US eases view of Israel’s illegal W. Bank settlements


The U.S. on Monday changed its position on Israeli settlements built in the occupied West Bank, breaking with precedent dating back over four decades.

Secretary of State Mike Pompeo announced the move away from the State Department’s 1978 legal opinion, which held that settlements are “inconsistent with international law.”

Pompeo said the opinion does not further the peace process, maintaining that Washington will no longer take a position on the settlements’ legality, and that the establishment of Israeli settlements “is not per se inconsistent with international law.”

“Calling the establishment of civilian settlements inconsistent with international law hasn’t worked, it hasn’t advanced the cause of peace,” Pompeo said in remarks to reporters. “The hard truth is there will never be a judicial resolution to the conflict, and arguments about who is right and wrong as a matter of international law will not bring peace.”

The Hansell Memorandum had been the foundation for the U.S. position on settlements in the occupied West Bank for over 40 years. It holds that Israel’s settlements “appear to constitute a ‘transfer of parts of its own civilian population into the territory it occupies,'” maintaining their inconsistency with international law.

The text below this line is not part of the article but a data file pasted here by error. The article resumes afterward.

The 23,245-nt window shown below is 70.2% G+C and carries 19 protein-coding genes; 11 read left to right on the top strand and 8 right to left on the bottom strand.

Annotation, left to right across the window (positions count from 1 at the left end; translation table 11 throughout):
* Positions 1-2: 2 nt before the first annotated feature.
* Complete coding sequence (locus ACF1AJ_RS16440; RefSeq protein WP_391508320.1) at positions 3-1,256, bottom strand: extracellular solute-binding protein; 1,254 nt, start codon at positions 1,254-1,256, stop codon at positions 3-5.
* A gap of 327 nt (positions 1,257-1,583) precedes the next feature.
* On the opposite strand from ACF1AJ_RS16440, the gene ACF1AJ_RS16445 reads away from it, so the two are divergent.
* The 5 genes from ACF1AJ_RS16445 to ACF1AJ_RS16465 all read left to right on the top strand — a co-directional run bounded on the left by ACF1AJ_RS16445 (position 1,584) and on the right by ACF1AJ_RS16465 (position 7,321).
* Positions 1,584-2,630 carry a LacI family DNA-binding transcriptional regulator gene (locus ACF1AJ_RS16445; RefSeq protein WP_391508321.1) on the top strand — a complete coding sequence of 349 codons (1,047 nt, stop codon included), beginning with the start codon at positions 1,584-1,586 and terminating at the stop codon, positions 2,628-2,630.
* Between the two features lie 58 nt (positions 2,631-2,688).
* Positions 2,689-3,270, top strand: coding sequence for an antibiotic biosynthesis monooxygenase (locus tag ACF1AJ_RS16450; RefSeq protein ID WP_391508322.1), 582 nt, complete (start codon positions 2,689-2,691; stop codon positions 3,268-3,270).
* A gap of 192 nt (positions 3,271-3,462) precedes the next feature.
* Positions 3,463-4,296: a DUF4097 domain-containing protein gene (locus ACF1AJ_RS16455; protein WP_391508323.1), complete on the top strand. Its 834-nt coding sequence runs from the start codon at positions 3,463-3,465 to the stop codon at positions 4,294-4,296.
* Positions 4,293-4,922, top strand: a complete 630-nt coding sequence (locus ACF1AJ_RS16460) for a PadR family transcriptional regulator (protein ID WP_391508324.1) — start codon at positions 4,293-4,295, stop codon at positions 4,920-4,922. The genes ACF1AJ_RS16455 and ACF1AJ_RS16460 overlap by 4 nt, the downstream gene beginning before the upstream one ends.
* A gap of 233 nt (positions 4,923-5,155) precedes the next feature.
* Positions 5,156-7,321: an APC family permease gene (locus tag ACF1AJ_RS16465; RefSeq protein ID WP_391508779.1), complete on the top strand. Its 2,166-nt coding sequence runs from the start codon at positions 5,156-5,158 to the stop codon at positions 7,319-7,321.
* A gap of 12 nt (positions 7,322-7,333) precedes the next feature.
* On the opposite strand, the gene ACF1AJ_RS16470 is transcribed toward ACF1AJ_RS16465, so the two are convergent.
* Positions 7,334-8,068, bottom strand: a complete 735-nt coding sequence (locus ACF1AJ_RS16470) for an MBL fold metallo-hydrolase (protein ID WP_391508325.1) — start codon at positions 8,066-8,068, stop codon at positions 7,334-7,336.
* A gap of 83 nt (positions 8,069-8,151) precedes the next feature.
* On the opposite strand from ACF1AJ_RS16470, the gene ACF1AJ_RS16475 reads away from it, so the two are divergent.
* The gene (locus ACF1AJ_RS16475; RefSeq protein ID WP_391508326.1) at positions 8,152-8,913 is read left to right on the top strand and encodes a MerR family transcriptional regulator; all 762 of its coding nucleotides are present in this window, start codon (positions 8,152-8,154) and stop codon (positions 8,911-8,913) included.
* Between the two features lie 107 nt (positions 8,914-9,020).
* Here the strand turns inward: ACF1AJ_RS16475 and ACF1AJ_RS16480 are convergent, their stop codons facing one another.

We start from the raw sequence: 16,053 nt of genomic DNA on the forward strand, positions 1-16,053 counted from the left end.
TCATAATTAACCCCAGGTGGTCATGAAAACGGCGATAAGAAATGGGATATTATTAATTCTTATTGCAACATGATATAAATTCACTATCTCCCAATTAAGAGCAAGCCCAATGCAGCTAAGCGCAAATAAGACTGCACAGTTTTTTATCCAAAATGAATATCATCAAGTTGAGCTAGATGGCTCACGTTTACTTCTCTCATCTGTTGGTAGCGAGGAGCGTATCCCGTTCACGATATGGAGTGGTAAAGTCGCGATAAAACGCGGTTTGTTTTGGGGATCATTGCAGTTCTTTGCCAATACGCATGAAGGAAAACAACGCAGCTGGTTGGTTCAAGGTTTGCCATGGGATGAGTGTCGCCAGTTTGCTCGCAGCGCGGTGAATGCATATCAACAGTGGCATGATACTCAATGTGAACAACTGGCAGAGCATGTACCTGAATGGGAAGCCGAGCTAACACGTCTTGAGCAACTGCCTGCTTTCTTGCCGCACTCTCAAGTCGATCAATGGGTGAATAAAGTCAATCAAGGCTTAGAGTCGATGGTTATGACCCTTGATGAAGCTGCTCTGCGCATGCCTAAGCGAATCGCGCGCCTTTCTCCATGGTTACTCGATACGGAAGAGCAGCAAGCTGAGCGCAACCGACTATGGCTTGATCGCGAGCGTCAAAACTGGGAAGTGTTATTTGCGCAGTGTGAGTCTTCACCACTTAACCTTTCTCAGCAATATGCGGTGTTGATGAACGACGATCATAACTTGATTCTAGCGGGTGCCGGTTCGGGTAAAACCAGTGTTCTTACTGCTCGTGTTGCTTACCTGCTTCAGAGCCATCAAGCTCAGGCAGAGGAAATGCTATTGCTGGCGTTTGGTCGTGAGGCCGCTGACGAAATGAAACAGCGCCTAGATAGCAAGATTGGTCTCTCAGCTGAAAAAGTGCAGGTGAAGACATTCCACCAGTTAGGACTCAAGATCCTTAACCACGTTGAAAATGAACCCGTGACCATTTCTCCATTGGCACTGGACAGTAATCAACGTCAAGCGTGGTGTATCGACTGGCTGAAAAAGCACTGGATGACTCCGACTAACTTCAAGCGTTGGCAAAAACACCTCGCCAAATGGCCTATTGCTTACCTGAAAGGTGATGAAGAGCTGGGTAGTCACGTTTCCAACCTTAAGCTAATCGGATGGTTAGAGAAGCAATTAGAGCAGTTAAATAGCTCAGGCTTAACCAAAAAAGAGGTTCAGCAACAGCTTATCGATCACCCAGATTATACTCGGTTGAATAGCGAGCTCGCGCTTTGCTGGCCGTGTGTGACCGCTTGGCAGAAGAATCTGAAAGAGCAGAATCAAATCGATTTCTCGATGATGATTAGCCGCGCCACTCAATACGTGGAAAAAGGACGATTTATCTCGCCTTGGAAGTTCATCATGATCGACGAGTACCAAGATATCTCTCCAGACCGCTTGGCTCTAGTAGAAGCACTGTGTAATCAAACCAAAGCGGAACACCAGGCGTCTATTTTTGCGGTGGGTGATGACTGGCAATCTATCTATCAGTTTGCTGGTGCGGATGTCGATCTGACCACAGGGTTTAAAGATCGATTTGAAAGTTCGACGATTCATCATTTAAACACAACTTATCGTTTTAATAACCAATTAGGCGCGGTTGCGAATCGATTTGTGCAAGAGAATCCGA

Pompeo said the new policy, which would pertain solely to the West Bank, would be that the U.S. has “no view” on the legal status of individual settlements, and the top diplomat said the U.S. would not prejudge the final status of the West Bank.

“This is for the Israelis and the Palestinians to negotiate,” he said.

The move is highly likely to irk Palestinian officials who have rejected a role for the U.S. in any prospective peace talks with Israel over the Trump administration’s 2017 decision to unilaterally recognize Jerusalem as Israel’s capital.

The U.S. under President Donald Trump has since gone on to close the Palestinians’ diplomatic office in Washington, and has relocated its Israel embassy from Tel Aviv to Jerusalem.

Israel occupied Jerusalem and the whole of the West Bank following the 1967 Six-Day War. Israel began establishing settlements in the West Bank the following year.

The Trump administration’s decision to move away from the Hansell Memorandum will likely further distance it from allies in Europe.

The EU’s top court ruled last week that products produced in the occupied territories must be marked as such.

The Palestinians want the West Bank — along with the Gaza Strip — for the establishment of a future Palestinian state.

The new policy will also further decrease the likelihood that Trump’s long-promised peace plan will gain any traction when and if it is ever released.

International law views both the West Bank and East Jerusalem as occupied territories and considers all Israeli settlement-building activity there as illegal.
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